Three New Food Realities Facing Farmers

May 23, 2017 12:15 PM

Farmers already recognize that many consumers seek out specific food claims—natural, organic, non-GMO and farm-to-retailer marketing, among others. But three new values are expected to cross over into purchases of food, consumer products and more in the months ahead, says Cheryl Baldwin, vice president of consulting for Pure Strategies.

The values are:

  • A reduction in chemicals used to create food and consumer products
  • A focus on category-specific issues such as animal welfare and housing (agriculture) and apparel life cycles (retailers)
  • A need for consumer engagement in the sustainability process through recipes, social-media filters and other marketing components that help shoppers connect with the products they buy

Research also shows consumers are at least two times more loyal to a brand when they know about the values that brand represents, says Baldwin, whose organization consults food businesses and other industries on implementing sustainability practices. She spoke Tuesday at the 2017 Sustainable Brands conference in Detroit.

Across supply chains, companies recognize sustainability has become the norm rather than a trend, adds Jake Swenson, director of Sustainability for Staples.

That poses both a challenge and an opportunity for consumer-facing businesses such as food companies, says Erica Parker of Harris Poll. Her company’s research finds that while 51% of consumers think brands care about the good life, 65% say most products and services don’t help them live the good life. Harris’ definition of the good life, developed using data from the survey of U.S. consumers, includes the desire across generations to attain balanced simplicity, meaningful connections, financial independence and personal goals.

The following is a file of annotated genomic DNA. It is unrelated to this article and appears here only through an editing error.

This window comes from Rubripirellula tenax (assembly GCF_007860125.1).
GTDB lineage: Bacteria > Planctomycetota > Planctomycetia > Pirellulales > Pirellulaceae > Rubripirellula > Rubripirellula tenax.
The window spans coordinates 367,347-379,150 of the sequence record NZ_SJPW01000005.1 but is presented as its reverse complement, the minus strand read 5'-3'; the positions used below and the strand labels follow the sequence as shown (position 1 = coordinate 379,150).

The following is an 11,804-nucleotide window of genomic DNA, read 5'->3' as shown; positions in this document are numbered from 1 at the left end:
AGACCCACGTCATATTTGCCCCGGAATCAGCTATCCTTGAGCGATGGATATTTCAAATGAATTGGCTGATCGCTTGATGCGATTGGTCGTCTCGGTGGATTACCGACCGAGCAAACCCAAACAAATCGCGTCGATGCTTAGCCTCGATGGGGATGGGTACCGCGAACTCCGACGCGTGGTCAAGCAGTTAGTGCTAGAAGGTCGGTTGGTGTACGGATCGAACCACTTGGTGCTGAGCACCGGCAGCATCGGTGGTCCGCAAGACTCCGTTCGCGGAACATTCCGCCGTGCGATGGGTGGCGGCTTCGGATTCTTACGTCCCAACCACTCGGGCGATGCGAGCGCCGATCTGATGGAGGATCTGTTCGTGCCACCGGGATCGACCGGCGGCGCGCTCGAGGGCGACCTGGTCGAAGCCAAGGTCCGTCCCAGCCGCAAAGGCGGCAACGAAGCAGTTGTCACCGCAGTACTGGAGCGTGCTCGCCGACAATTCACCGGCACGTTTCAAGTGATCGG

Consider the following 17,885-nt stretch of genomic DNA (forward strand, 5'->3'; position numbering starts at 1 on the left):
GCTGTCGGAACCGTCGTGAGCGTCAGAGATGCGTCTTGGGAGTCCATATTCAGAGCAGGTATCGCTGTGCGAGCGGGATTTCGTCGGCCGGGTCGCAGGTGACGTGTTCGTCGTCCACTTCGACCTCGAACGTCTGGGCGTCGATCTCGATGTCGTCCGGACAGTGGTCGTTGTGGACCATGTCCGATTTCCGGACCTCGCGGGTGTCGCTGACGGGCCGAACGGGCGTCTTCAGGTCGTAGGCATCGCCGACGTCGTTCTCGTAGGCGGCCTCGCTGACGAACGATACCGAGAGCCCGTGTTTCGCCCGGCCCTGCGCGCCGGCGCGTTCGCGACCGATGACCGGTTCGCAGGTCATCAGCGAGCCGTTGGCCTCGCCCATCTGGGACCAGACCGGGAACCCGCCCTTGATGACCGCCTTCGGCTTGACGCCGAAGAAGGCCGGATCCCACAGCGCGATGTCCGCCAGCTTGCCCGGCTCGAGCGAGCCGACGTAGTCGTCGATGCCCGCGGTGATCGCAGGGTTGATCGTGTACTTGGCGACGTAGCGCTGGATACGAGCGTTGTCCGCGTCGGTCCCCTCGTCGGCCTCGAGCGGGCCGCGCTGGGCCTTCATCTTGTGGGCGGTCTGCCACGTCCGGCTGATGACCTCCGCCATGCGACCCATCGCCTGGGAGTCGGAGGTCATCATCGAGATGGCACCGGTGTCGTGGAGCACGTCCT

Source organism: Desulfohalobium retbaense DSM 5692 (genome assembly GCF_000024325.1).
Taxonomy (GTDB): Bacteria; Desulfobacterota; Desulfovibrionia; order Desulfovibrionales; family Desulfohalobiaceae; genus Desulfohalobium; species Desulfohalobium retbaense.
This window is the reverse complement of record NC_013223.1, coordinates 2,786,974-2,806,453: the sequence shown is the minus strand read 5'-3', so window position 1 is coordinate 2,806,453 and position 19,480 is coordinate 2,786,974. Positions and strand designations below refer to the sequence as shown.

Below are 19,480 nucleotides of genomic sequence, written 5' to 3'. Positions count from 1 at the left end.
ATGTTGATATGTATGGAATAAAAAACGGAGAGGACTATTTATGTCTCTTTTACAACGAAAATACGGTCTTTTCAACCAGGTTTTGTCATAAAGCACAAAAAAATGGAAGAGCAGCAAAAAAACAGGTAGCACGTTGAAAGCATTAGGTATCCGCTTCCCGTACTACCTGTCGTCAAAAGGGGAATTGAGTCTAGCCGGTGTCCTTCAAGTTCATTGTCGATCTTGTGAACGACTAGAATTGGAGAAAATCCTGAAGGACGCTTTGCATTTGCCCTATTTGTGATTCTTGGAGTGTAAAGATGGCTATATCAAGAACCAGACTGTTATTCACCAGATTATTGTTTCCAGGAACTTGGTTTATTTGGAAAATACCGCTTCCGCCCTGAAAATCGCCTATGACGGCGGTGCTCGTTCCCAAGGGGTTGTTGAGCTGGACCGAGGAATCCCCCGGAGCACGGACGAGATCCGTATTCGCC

“People’s vision of the good life is changing,” Parker points out. More than 70% of consumers say their view of the good life is different than that of their parents, and 45% of parents say their children’s definition of the good life is different from their own.

Sustainability, she says, has become an important component of that vision.

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Spell Check

Walton, IN
5/24/2017 07:27 AM

  Kenn, you're the idiot. What the public "thinks" is the way to grow food and the stark reality of what it takes to grow food are two different worlds. If you are the former, then you have a lot to learn. Sad part, cost of food will go up, way up and many people around the world will starve. But hey...don't let the facts of life get in the way of your fantasy.

Columbia, MO
5/24/2017 06:34 AM

  WHOA...this is breaking news.

IA Farmher
Nowhere, IA
5/24/2017 07:32 AM

  People, I'm all for getting you whatever you want. However, it has to cost more. The current return on meeting demands amounts to slave labor. Farmers are barely surviving at this point and you're worried about food cost cutting into your happiness and financial freedom. I wish you could experience meeting your own food demands and then talk to me about what it's worth to you.


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